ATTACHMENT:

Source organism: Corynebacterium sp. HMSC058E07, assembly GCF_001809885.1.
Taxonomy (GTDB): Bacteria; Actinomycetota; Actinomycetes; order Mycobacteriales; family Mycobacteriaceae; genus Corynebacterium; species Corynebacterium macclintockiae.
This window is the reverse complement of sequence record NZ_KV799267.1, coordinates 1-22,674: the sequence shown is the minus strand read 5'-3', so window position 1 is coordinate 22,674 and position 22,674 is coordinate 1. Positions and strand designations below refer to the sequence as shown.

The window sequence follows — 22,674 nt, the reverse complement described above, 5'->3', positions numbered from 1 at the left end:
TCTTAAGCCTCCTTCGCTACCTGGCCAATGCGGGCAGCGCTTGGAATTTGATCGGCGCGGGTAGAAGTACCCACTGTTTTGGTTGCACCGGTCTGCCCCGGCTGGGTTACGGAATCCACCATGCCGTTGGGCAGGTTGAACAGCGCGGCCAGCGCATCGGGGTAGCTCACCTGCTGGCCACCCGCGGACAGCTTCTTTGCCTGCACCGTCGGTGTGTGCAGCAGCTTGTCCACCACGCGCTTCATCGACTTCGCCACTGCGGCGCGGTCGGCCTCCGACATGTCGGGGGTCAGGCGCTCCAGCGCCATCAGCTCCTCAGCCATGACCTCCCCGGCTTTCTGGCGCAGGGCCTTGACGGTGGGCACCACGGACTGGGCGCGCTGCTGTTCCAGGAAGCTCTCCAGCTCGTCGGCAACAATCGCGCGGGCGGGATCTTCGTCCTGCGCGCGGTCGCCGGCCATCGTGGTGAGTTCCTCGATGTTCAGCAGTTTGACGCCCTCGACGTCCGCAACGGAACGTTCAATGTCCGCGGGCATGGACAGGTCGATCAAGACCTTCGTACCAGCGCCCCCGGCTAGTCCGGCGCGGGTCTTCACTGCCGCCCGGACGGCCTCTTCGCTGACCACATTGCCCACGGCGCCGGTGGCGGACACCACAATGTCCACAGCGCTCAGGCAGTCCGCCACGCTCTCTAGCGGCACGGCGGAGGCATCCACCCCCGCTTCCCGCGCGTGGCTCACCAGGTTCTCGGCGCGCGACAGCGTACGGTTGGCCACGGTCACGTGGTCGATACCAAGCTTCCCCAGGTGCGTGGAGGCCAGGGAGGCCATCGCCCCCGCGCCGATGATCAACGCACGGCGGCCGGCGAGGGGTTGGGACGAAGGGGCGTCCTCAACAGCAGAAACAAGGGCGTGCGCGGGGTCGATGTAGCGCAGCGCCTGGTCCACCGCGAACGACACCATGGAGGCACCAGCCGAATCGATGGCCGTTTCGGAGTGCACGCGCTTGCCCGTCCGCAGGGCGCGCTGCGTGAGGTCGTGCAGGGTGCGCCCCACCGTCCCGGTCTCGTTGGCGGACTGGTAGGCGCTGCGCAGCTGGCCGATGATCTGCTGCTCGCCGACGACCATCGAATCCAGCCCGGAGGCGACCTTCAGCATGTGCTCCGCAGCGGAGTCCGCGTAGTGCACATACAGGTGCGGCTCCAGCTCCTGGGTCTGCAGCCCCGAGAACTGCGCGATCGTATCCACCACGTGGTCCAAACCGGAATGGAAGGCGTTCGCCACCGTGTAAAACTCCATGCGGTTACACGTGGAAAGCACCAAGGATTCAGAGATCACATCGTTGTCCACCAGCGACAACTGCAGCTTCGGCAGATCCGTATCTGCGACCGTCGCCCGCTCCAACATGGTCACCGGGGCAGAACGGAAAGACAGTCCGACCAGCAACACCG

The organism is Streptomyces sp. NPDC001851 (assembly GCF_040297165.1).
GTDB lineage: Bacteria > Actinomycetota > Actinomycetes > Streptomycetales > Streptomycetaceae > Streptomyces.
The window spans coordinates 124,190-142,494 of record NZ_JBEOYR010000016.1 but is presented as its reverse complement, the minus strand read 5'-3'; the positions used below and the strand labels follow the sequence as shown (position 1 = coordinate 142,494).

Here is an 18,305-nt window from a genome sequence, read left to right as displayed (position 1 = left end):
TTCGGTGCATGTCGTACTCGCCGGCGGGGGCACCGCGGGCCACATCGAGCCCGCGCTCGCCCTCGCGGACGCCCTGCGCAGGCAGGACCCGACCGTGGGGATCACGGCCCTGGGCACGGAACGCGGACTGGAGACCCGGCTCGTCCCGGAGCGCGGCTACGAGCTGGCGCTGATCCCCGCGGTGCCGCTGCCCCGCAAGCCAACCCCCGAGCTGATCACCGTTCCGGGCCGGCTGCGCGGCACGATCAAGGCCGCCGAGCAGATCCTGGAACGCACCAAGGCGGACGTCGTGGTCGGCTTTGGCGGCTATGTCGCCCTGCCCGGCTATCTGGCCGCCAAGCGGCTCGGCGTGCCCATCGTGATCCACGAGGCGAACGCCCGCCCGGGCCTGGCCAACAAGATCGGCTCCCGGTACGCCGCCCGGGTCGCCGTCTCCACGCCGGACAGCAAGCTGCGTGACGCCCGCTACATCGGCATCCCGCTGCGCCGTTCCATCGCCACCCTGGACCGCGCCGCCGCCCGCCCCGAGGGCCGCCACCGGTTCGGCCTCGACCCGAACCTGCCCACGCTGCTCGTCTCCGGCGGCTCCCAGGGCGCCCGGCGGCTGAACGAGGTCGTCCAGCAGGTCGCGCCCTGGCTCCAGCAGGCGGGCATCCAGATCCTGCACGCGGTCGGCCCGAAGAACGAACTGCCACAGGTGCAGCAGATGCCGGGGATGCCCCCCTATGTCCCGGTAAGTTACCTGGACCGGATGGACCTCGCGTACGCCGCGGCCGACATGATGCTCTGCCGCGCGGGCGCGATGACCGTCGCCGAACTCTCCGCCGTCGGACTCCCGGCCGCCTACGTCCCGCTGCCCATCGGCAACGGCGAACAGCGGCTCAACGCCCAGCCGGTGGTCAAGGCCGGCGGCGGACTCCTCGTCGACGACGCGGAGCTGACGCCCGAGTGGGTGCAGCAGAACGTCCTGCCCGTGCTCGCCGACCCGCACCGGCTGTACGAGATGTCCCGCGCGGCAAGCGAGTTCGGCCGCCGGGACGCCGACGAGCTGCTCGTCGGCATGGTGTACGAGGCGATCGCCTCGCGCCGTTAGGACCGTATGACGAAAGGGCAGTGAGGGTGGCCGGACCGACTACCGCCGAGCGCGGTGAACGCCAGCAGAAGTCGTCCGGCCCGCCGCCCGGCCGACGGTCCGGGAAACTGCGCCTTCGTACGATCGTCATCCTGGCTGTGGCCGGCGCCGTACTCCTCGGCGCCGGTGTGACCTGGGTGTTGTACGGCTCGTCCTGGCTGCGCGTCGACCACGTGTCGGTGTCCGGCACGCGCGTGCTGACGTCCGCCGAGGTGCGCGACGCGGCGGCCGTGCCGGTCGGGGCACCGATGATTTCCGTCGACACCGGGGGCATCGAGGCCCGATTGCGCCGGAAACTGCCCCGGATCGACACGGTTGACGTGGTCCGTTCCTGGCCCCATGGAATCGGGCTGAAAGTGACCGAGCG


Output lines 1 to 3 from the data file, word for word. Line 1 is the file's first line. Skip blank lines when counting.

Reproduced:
Source organism: Corynebacterium sp. HMSC058E07, assembly GCF_001809885.1.
Taxonomy (GTDB): Bacteria; Actinomycetota; Actinomycetes; order Mycobacteriales; family Mycobacteriaceae; genus Corynebacterium; species Corynebacterium macclintockiae.
This window is the reverse complement of sequence record NZ_KV799267.1, coordinates 1-22,674: the sequence shown is the minus strand read 5'-3', so window position 1 is coordinate 22,674 and position 22,674 is coordinate 1. Positions and strand designations below refer to the sequence as shown.